Also, the book is saved by the themes it develops. Johnson chooses to make his study of North Korea to be about identity and story. In his vision of this land, the truth is whatever the leaders tell you it is, and no part of your identity is safe from the rulings they can impose. It’s no coincidence that the protagonist is named Jun Do (“John Doe”), and he goes through many very different positions in his life. At first, like a dystopian David Copperfield, he does nothing but accept every new identity he’s given. Eventually, though, he learns to take control of a system in which words redefine reality, and eventually extends that power to the extreme. This builds up gradually so that the result feels like a triumph over the system that defines North Korea, as long as you let yourself forget that the author’s conceit may bear little resemblance to the actual nation.

At times too ridiculous to take seriously, and other times so tragic you wish you couldn’t take it seriously, The Orphan Master’s Son is as full of contradictions as the land it portrays. Some scenes will stick with me for a long time. I have to conclude that it was worth reading, though I sometimes had to struggle to get to the parts that made it worthwhile.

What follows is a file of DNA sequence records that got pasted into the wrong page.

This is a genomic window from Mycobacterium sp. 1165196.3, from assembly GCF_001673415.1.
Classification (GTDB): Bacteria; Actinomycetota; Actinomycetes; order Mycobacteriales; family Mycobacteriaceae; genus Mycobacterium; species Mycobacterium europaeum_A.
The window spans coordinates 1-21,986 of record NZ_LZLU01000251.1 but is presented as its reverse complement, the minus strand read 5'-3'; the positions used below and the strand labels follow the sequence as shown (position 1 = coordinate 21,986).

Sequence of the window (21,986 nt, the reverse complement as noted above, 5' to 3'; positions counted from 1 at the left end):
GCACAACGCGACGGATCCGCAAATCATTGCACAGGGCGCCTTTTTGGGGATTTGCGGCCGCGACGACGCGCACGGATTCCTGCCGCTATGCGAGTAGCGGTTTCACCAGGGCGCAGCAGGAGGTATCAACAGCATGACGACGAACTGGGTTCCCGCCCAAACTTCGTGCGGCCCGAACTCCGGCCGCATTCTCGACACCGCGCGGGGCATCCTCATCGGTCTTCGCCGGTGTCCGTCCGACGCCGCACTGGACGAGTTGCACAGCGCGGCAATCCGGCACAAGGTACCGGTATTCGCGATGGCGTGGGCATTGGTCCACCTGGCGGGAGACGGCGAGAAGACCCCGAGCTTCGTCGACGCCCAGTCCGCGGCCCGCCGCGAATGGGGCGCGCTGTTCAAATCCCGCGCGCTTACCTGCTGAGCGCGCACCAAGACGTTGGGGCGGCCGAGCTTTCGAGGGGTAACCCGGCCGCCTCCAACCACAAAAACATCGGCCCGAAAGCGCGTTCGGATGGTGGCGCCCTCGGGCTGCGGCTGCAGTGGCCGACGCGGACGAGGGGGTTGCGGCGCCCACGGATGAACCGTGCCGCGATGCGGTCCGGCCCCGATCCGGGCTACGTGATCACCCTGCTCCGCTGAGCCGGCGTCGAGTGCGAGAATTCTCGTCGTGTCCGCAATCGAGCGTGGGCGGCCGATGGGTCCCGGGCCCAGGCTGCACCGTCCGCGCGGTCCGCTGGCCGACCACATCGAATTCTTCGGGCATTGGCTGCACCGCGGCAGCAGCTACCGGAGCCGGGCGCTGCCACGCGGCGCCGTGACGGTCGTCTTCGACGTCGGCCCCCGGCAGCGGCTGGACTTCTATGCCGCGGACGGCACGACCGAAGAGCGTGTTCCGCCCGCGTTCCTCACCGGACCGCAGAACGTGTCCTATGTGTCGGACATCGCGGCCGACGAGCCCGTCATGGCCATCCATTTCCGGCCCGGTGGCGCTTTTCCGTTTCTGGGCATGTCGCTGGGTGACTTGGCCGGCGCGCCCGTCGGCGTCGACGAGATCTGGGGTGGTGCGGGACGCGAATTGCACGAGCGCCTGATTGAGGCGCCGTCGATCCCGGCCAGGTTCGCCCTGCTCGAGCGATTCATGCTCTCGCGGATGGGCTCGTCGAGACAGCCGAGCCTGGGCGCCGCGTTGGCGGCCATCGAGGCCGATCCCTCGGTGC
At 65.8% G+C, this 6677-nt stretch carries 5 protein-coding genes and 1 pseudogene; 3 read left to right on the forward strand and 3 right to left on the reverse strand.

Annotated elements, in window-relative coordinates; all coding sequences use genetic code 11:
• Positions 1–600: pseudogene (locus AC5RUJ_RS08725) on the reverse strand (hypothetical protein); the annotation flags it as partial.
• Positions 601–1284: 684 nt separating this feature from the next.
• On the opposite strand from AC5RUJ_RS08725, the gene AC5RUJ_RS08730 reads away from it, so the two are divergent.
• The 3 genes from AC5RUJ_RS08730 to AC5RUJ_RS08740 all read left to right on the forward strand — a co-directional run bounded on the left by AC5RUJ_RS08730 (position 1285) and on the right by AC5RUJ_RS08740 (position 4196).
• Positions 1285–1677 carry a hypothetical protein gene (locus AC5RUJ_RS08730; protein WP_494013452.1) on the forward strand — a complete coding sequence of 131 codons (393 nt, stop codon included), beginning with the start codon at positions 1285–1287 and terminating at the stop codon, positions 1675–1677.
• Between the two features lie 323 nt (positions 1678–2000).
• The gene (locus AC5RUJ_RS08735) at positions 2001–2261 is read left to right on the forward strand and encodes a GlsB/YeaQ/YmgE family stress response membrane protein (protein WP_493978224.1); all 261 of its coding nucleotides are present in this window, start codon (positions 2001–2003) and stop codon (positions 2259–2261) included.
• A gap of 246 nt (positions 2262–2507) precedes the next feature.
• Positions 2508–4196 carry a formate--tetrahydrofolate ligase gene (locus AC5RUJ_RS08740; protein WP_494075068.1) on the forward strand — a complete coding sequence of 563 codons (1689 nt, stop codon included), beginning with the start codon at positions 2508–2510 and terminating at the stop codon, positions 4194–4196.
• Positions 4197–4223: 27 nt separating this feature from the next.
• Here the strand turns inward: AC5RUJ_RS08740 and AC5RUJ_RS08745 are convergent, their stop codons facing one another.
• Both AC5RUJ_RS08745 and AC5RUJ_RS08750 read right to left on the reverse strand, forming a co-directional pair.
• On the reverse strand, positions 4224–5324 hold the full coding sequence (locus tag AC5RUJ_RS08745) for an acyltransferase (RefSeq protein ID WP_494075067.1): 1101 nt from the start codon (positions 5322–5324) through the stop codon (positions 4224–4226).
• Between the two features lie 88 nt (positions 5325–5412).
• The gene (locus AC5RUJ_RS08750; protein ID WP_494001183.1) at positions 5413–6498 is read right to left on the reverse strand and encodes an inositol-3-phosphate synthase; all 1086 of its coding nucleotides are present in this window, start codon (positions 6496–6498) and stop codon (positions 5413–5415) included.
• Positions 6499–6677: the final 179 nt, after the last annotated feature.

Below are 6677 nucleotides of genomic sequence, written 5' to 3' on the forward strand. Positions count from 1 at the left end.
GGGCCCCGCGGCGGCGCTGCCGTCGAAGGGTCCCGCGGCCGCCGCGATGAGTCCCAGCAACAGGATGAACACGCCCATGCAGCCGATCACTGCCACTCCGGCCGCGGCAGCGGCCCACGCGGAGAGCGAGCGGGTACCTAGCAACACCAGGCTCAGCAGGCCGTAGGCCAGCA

Grade: B-

Steve Jackson’s Sorcery! (iPhone Gamebook Review)

Sorcery 1Steve Jackson’s Sorcery! is an attempt by Inkle Studios to update classic RPG gamebooks to the iPhone. It’s actually a new version of an old Fighting Fantasy volume. Never having played that, I can’t comment on how much this edition changes, but it obviously does adapt quite a bit. Many choices that you have are dependent on other events, and where the book would have to say “if this has happened, you may turn to this page”, the app simply doesn’t show you the choices.